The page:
• ElementName: the name of the view that the constraint relative to, in case that we used the type RelativeToView.
    <ScrollView>
                <RelativeLayout>
    
                    <BoxView Color="Gray" HeightRequest="200" 
                        RelativeLayout.WidthConstraint="{ConstraintExpression 
                        Type=RelativeToParent,
                        Property=Width,
                        Factor=1}" />
    
                    <Button BorderRadius="35" 
                            x:Name="ImageCircleBack" 
                            BackgroundColor="Blue" 
                            HeightRequest="70" WidthRequest="70" 
                            RelativeLayout.XConstraint="{ConstraintExpression Type=RelativeToParent, Property=Width, Factor=.5, Constant = -35}" 
                            RelativeLayout.YConstraint="{ConstraintExpression Type=RelativeToParent, Factor=0, Property=Y, Constant=70}" />
                 <Label Text="Hamida REBAÏ" FontAttributes="Bold" FontSize="26" HorizontalTextAlignment="Center" 
                           RelativeLayout.YConstraint="{ConstraintExpression Type=RelativeToParent, Property=Y, Factor=0, Constant=140}" 
                           RelativeLayout.WidthConstraint="{ConstraintExpression Type=RelativeToParent, Property=Width, Factor=1}" />
                </RelativeLayout>
            </ScrollView>

    And we get this result:

    Image title

    Image title


    Grid

    Grid is like a table. It’s more is more versatile than a StackLayout, giving two dimensions to work with: columns and rows. It's also easy to align views across different rows. You can go to this link for more details.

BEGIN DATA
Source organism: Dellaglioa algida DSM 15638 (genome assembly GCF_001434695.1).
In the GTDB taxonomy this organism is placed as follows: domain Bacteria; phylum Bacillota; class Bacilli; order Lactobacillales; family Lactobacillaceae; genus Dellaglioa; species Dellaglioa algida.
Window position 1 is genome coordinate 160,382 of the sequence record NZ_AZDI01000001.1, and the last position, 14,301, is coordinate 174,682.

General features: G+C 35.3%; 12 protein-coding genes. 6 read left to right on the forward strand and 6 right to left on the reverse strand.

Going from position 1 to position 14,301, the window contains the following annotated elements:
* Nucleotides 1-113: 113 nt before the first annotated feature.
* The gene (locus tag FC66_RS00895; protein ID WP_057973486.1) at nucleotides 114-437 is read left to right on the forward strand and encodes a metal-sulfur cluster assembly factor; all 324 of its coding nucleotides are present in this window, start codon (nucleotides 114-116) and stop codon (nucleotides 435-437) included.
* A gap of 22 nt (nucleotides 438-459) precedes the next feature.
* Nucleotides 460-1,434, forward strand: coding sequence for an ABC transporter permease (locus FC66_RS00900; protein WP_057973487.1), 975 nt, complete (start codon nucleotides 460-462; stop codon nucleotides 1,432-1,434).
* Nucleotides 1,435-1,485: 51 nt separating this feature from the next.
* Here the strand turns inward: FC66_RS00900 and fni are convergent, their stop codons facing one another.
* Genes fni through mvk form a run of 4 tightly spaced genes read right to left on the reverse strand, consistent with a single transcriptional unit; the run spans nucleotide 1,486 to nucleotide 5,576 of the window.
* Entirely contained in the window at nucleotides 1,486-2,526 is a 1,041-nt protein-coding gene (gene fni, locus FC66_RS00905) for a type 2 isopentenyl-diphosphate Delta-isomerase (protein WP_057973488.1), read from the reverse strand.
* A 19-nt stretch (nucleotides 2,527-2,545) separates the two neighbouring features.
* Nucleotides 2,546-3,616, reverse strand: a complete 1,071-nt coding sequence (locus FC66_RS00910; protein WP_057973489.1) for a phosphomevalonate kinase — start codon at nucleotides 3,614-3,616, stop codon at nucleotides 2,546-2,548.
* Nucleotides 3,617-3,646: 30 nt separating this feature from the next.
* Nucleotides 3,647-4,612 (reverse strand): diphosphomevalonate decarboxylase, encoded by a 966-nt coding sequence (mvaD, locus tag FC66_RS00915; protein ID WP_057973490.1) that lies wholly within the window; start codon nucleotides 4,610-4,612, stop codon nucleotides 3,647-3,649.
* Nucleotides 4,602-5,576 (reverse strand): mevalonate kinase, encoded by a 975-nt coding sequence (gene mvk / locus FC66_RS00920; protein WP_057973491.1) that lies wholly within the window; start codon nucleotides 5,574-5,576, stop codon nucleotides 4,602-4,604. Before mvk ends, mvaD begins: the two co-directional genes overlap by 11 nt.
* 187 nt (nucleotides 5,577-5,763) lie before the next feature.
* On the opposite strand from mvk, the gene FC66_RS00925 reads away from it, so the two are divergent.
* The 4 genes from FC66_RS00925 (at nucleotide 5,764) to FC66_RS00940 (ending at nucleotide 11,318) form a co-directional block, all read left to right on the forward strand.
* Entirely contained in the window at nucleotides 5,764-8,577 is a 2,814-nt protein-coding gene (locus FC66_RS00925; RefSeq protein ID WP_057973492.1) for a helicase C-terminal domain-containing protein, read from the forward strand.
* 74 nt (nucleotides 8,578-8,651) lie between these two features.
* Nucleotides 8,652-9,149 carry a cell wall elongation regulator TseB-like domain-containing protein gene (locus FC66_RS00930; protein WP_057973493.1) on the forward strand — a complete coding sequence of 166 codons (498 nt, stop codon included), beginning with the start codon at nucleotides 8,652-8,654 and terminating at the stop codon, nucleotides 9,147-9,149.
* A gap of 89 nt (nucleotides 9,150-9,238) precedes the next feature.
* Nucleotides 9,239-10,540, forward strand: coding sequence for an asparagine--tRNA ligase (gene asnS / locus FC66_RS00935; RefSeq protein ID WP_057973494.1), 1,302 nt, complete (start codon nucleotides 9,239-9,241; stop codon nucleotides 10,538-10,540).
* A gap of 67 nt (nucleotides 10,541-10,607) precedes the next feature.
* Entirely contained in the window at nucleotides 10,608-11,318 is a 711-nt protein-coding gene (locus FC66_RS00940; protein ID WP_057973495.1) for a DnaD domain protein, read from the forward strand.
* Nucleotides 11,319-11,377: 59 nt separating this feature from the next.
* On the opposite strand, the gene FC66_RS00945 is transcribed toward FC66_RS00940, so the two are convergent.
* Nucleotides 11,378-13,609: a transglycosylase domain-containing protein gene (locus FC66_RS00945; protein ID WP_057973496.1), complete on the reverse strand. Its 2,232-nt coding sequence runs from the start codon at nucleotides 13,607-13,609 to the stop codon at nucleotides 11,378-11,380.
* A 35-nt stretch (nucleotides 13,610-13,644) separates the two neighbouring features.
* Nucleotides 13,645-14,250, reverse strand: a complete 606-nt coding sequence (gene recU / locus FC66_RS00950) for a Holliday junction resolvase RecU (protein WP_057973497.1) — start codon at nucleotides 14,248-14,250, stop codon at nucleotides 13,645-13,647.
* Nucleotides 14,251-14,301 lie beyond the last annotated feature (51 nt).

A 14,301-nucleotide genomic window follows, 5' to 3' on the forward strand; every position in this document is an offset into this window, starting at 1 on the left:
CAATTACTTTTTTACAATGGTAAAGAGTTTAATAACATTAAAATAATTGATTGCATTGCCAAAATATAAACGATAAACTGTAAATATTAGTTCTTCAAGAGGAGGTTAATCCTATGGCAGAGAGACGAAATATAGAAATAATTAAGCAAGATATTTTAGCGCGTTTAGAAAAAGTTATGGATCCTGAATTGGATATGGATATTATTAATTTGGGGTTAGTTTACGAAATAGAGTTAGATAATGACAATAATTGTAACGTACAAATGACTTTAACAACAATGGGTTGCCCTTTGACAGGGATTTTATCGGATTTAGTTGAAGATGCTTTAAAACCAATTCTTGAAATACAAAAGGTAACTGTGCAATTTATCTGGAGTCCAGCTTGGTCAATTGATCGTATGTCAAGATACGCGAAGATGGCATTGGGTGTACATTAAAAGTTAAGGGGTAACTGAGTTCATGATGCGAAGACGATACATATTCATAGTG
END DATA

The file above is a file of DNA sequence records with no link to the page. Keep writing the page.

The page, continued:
In this part, we will learn how to create a Grid and specify rows and columns.

    Image title

    <Grid>
                <Grid.RowDefinitions>
                    <RowDefinition/>
                    <RowDefinition/>
                    <RowDefinition/>
                    <RowDefinition/>
                    <RowDefinition/>
                    <RowDefinition/>
                </Grid.RowDefinitions>
                <Grid.ColumnDefinitions>
                    <ColumnDefinition/>
                    <ColumnDefinition/>
                    <ColumnDefinition/>
                    <ColumnDefinition/>
                </Grid.ColumnDefinitions>
    
                <Button Text="7" Grid.Row="1" Grid.Column="0"
           BackgroundColor="White" TextColor="Black"
           FontSize="36" BorderRadius="0" />
                <Button Text="8" Grid.Row="1" Grid.Column="1"
           BackgroundColor="White" TextColor="Black"
           FontSize="36" BorderRadius="0" />
                <Button Text="9" Grid.Row="1" Grid.Column="2"
           BackgroundColor="White" TextColor="Black"
           FontSize="36" BorderRadius="0" />
    
                <Button Text="4" Grid.Row="2" Grid.Column="0"
           BackgroundColor="White" TextColor="Black"